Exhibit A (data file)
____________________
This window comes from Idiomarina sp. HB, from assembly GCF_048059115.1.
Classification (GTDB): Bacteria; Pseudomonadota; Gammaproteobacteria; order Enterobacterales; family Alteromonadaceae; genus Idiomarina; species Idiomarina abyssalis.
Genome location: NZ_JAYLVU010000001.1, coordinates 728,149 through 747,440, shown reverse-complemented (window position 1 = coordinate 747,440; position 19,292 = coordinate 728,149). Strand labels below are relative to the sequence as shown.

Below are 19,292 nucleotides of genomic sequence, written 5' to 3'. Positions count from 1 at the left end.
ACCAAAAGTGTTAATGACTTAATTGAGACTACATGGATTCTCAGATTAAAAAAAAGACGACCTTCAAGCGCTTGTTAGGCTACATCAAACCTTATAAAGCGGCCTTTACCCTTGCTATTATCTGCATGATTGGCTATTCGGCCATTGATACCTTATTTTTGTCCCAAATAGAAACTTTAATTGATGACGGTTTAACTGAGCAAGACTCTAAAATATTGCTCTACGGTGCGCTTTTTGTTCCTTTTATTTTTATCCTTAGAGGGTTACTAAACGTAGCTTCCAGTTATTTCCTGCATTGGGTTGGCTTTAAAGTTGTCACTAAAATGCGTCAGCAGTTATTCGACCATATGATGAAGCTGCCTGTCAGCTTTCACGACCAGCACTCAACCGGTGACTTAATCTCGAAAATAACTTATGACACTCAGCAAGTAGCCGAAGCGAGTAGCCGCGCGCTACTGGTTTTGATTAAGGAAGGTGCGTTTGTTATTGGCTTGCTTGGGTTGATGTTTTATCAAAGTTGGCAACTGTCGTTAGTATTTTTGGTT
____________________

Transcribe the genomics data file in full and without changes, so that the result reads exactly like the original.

This window comes from Idiomarina sp. HB, from assembly GCF_048059115.1.
Classification (GTDB): Bacteria; Pseudomonadota; Gammaproteobacteria; order Enterobacterales; family Alteromonadaceae; genus Idiomarina; species Idiomarina abyssalis.
Genome location: NZ_JAYLVU010000001.1, coordinates 728,149 through 747,440, shown reverse-complemented (window position 1 = coordinate 747,440; position 19,292 = coordinate 728,149). Strand labels below are relative to the sequence as shown.

Below are 19,292 nucleotides of genomic sequence, written 5' to 3'. Positions count from 1 at the left end.
ACCAAAAGTGTTAATGACTTAATTGAGACTACATGGATTCTCAGATTAAAAAAAAGACGACCTTCAAGCGCTTGTTAGGCTACATCAAACCTTATAAAGCGGCCTTTACCCTTGCTATTATCTGCATGATTGGCTATTCGGCCATTGATACCTTATTTTTGTCCCAAATAGAAACTTTAATTGATGACGGTTTAACTGAGCAAGACTCTAAAATATTGCTCTACGGTGCGCTTTTTGTTCCTTTTATTTTTATCCTTAGAGGGTTACTAAACGTAGCTTCCAGTTATTTCCTGCATTGGGTTGGCTTTAAAGTTGTCACTAAAATGCGTCAGCAGTTATTCGACCATATGATGAAGCTGCCTGTCAGCTTTCACGACCAGCACTCAACCGGTGACTTAATCTCGAAAATAACTTATGACACTCAGCAAGTAGCCGAAGCGAGTAGCCGCGCGCTACTGGTTTTGATTAAGGAAGGTGCGTTTGTTATTGGCTTGCTTGGGTTGATGTTTTATCAAAGTTGGCAACTGTCGTTAGTATTTTTGGTT